One of the most common questions we receive from clients is: “how do we freeze the Trust assets?” After all, when you file a Trust contest, aren’t all the Trust assets frozen until the case is resolved? The answer is no. That rarely occurs. It sounds surprising, we know, but let us explain a bit further. For starters, it’s not that easy.
Real property (things like homes, apartment buildings, commercial buildings, shopping centers) tends to be the easiest assets to freeze because you can file a litigation lien (referred to as a Lis Pendens) against those assets. A Lis Pendens is a lien recorded against real estate that informs the world that the title to that real estate is being disputed in court. Typically, real estate cannot be sold, encumbered, or refinanced while a Lis Pendens is recorded against it.
But it is important to remember that, to file a Lis Pendens, you first must have a pending lawsuit filed in court. Also, that lawsuit must involve contesting the title to the real estate. If you file a Lis Pendens against real estate whose title you are not contesting, then you could subject yourself to being penalized by the court. A Lis Pendens is only supposed to secure title to real estate where direct ownership of that real estate is in dispute.
When it comes to every other type of asset besides real estate, then you will have to file a temporary restraining order and preliminary injunction if you want to try to freeze those assets. With this approach, you are asking the court to lock down assets before the court has received any evidence in the case. Most courts are reluctant to do this. They do not want to “shoot from the hip” as they say. Anytime you are asking the court to freeze assets before trial, it can be a hard sell.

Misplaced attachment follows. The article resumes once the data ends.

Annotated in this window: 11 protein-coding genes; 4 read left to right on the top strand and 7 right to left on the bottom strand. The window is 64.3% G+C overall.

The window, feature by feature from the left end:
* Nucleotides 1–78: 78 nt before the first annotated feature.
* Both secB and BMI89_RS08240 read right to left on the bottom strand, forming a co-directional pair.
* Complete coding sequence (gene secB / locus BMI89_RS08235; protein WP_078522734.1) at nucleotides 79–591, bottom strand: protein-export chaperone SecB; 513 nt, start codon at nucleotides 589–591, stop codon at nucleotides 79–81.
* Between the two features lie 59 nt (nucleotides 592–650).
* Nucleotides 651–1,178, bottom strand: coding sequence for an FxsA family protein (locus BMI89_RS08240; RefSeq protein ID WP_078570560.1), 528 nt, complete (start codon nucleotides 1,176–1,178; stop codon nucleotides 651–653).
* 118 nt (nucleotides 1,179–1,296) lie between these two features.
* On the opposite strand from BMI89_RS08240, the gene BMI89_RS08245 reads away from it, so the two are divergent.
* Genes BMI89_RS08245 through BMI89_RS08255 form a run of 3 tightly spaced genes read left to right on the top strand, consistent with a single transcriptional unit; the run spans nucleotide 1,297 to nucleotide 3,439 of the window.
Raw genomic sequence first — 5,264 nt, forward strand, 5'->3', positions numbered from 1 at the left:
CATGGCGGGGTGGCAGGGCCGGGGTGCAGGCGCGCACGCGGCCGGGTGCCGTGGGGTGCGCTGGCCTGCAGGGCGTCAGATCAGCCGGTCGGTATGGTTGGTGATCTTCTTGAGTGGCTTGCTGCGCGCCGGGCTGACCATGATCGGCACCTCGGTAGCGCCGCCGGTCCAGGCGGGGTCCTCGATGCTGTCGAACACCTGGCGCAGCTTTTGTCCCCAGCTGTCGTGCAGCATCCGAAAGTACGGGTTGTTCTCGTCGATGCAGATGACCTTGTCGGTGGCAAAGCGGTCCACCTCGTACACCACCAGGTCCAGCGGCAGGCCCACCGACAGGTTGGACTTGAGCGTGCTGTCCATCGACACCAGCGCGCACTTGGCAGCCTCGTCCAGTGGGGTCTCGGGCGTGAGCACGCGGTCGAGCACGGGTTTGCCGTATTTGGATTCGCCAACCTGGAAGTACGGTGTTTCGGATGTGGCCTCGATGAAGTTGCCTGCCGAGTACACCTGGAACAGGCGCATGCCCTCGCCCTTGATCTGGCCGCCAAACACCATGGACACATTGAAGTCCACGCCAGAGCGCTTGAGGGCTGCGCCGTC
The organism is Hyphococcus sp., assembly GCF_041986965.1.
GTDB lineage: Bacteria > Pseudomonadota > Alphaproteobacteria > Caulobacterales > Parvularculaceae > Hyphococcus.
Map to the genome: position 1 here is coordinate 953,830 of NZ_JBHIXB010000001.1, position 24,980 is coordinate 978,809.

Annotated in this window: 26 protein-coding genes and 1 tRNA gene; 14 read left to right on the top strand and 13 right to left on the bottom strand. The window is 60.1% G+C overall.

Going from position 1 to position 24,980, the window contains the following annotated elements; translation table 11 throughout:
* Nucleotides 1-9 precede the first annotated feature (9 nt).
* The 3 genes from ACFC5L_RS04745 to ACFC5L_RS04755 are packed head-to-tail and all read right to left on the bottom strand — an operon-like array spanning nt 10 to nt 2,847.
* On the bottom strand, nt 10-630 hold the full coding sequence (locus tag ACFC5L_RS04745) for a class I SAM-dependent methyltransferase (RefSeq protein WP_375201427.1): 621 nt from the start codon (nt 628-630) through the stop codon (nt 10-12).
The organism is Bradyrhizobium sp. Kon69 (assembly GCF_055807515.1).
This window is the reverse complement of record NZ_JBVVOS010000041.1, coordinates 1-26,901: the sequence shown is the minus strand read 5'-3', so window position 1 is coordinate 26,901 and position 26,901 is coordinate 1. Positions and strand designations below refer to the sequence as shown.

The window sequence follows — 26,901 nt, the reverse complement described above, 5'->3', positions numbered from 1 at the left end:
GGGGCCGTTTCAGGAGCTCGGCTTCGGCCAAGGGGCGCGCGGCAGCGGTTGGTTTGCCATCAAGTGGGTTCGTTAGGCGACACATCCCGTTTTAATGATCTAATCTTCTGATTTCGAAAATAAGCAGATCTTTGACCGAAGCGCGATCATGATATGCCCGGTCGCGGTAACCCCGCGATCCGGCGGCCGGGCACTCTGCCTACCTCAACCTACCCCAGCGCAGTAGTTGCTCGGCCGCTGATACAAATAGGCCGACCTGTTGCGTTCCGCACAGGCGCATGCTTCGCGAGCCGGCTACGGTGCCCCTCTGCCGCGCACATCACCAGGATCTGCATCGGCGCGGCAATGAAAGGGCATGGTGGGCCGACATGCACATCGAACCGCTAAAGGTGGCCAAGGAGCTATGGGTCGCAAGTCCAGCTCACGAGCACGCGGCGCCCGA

A trial is the first point in time when the court receives, and reviews, the evidence in your case. Prior to that point in time, the facts are merely allegations. And allegations may be true or false in the eyes of the court. For that reason, courts tend to shy away from freezing assets prior to trial.
That’s not to say you should not try to freeze Trust assets in your lawsuit. In some cases, it is possible to lock down the Trust assets pending trial. But you should know that freezing assets is not easy or automatic. It takes the right set of facts, the right judge, and the right evidence to obtain the orders you want from the court.